In a temporal lobe epilepsy rat model, Boswellia extract improved learning ability and eliminated the adverse effects of seizures on cognitive function [20].

B. papyrifera showed significant improvement in visuospatial memory in multiple sclerosis (MS) patients [21].

B. serrata enhanced cognitive outcomes in patients with diffuse axonal injury [22].

In a traumatic brain injury mouse model, incensole acetate (IA) isolated from Boswellia resin inhibited hippocampal neurodegeneration and exerted a beneficial effect on cognitive ability [23].

Incensole acetate also protected against ischemic neuronal damage and reperfusion injury in mice [24].

4) Combats Headaches

Oral B. serrata reduces the intensity and frequency of headaches in patients with CCH (chronic cluster headache) [25].

5) Could be Beneficial in Anxiety and Depression

Incensole acetate (IA), a Boswellia resin constituent causes anxiolytic-like and antidepressive-like behavioral in mice [26, 27].

Incensole acetate (IA), exhibits an anti-depressive-like effect in mice following a single dose administration [27].

6) Reduces Inflammation

A mixture of Boswellic acids increased lymphocyte proliferation, whereas higher concentrations were inhibitory [28]. These acids increase phagocytosis of macrophages [28].

They affect the cellular defense system by inhibiting the production/release of cytokines [28].

Boswellia has shown to be a specific inhibitor of leukotrienes, inhibiting inflammation and shrinking the inflamed tissue which is the primary cause of pain and discomfort in many cases [3].

Clinical studies show efficacy in treating autoimmune diseases including rheumatoid arthritis, Crohn’s disease, ulcerative colitis, and bronchial asthma. Side effects are not severe when compared to modern drugs used for the treatment of these diseases [29].

7) Relieves Rheumatoid Arthritis

Boswellic acids exhibited 25-46% inhibition of edema in rats and mice and exhibited 45-67% anti-arthritic activity in animal models [4].

Oral administration of Boswellia serrata gum resin extract (BSE) resulted in significantly reduced levels of inflammatory mediators in rats with rheumatoid arthritis [30].

Clinical trials of gum-resin of this herb showed improvement of symptoms in patients with osteoarthritis, and rheumatoid arthritis [4].

All patients with osteoarthritis of the knee receiving Boswellia reported a decrease in knee pain, increased knee flexion and increased walking distance [31, 32].

8) Is Good for Gums

Plaque-induced gingivitis showed improvement of inflammation after using the extract and powder of frankincense [3, 33].

9) Reduces Breast Tissue Density

Boswellic acid inhibits inflammation and exerts a protective effect on breasts. In combination boswellic acid, betaine and myo-inositol significantly reduced breast density [34].

Boswellic acid, betaine, and myoinositol, further reduced breast pain and reduced benign breast tumor dimension [35].

It reduces fibroadenoma (benign breast tumor) volume and dimension with no relevant side effects [36].

10) Protects the Liver

B. serrata extract had protective properties in animal livers [37].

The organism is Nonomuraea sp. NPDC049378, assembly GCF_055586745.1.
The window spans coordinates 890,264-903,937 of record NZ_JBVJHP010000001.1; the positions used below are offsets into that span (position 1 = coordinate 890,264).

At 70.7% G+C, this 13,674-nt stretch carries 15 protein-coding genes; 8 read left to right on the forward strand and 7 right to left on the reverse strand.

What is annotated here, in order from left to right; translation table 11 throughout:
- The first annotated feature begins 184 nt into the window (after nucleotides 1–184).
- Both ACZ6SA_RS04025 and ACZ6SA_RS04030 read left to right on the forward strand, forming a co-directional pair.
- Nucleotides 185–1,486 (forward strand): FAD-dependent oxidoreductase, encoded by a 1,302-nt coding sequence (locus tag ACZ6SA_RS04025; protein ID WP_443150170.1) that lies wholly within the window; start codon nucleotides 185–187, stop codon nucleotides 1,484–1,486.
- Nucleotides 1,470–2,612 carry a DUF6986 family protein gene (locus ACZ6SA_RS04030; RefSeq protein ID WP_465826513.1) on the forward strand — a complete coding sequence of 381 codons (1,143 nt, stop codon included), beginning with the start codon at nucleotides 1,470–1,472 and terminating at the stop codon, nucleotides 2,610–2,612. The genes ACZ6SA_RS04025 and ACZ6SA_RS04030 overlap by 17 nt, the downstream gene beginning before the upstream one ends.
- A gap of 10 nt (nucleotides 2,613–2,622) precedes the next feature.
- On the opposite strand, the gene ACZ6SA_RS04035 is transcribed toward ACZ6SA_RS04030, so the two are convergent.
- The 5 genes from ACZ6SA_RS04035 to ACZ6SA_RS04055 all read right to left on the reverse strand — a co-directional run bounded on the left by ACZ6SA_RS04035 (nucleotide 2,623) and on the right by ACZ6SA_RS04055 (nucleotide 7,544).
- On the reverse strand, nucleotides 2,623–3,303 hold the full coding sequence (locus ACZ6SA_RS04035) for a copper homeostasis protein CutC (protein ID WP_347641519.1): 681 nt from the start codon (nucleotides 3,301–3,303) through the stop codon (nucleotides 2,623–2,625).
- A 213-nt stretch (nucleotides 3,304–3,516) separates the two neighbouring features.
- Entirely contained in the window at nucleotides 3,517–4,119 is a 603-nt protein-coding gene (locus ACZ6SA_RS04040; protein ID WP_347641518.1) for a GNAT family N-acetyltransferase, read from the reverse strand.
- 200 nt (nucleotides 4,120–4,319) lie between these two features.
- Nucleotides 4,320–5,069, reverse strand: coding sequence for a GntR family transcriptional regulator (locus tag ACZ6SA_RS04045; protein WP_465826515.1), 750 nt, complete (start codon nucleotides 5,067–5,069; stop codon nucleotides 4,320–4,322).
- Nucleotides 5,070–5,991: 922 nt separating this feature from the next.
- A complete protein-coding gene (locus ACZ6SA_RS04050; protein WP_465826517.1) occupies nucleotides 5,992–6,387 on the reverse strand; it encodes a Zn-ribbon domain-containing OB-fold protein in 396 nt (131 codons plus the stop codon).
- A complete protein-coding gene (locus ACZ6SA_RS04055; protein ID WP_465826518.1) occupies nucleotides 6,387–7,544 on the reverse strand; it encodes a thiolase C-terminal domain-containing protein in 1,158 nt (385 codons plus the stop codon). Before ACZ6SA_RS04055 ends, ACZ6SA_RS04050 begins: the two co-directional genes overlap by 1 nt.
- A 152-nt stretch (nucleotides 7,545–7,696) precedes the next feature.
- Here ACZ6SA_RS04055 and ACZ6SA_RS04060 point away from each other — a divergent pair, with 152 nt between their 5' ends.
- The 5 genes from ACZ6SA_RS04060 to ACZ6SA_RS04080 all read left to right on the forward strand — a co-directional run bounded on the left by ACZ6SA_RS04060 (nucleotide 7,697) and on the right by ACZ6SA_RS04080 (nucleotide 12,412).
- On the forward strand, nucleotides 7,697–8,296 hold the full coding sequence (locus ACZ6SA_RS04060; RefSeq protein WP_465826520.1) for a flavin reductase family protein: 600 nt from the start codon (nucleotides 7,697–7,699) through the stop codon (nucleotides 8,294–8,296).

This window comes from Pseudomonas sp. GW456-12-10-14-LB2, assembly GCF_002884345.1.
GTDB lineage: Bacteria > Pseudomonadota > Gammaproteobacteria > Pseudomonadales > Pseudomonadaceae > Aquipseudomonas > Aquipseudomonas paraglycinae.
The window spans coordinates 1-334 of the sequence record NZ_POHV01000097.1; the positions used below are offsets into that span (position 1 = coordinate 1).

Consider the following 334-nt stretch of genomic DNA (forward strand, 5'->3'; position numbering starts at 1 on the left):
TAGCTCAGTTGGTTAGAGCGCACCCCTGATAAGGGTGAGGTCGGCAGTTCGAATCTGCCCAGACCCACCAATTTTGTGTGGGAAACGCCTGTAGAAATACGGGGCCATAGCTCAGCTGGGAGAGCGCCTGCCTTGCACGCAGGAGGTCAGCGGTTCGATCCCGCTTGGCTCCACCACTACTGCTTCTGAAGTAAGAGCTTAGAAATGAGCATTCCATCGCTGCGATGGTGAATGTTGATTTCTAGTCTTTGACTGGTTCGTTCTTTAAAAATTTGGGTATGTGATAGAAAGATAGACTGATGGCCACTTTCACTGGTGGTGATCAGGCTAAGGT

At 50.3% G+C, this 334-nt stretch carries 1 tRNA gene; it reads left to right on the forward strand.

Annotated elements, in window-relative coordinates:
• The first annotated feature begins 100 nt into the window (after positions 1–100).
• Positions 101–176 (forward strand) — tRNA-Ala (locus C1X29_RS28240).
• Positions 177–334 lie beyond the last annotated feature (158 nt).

Non-alcoholic fatty liver disease (NAFLD) rats treated with boswellic acids showed improved insulin sensitivity and a reduction in liver index and activities of liver enzymes [38].

In chronic hepatitis-associated fibrosis in mice, the combined oral administration of Boswellia and Salvia extracts improved the course of the disease [39].

Parasite Schistosome eggs induce liver granulomatous inflammation, and Boswellia extract can significantly reduce Schistosome japonicum egg-induced hepatic granuloma [40].

11) Relieves Pain

Boswellia sacra has algesic properties [41].

B. serrata significantly increased the pain threshold and pain tolerance in humans [42].

12) Combats Cancer

Boswellic acids are potent cell-death causing agents to cancer cells [3].

Boswellia reduces cell viability and induces cell death in human breast cancer cells, bladder cancer cells, pancreatic cancer cells, hepatocellular carcinoma and colorectal cancer cells, myeloid leukemia cells, neuroblastoma cells and meningioma [1, 2, 43, 44, 3, 45, 46, 47, 48, 49, 50, 51, 52].

In mice, oral application of these acids prevented intestinal tumorigenesis more potently than aspirin [53].

Oral administration of Boswellic acid inhibited the growth of colorectal cancer tumors in mice [54] and gastric carcinoma growth in mice [55].

Administration of Boswellic acid significantly inhibited ascitic and solid Ehrlich tumor growth in mice [56].

It was highly effective in suppressing tumor growth and metastasis in mice [54].

Boswellia serrata inhibited pancreatic cancer cell and breast tumor cell invasion and metastasis [57].

13) Reduces Brain Swelling

An ethanolic extract of the gum resin of B. serrata reduced peritumoral brain edema by 22-48% [3].

In patients with malignant glioma, administering 3600 mg/day of Boswellia extract (60% boswellic acids), 7 days prior to surgery, caused decrease in the fluid around the tumor to an average of 30% in 8 of the 12 patients and the signs of brain damage further decreased during the treatment [3].

B. serrata reduced radiotherapy-related edema in 60% of patients [58].

14) Is Cardioprotective

Boswellia carteri exhibited mild cardioprotective effect and weak antioxidant activity in animals with a heart attack [59].

Boswellia has blood thinning activity in rats [60, 61].

β-boswellic acid (β-BA) ameliorates plasma coagulation parameters and protects blood vessels from injury [62].

15) Is Beneficial in Diabetes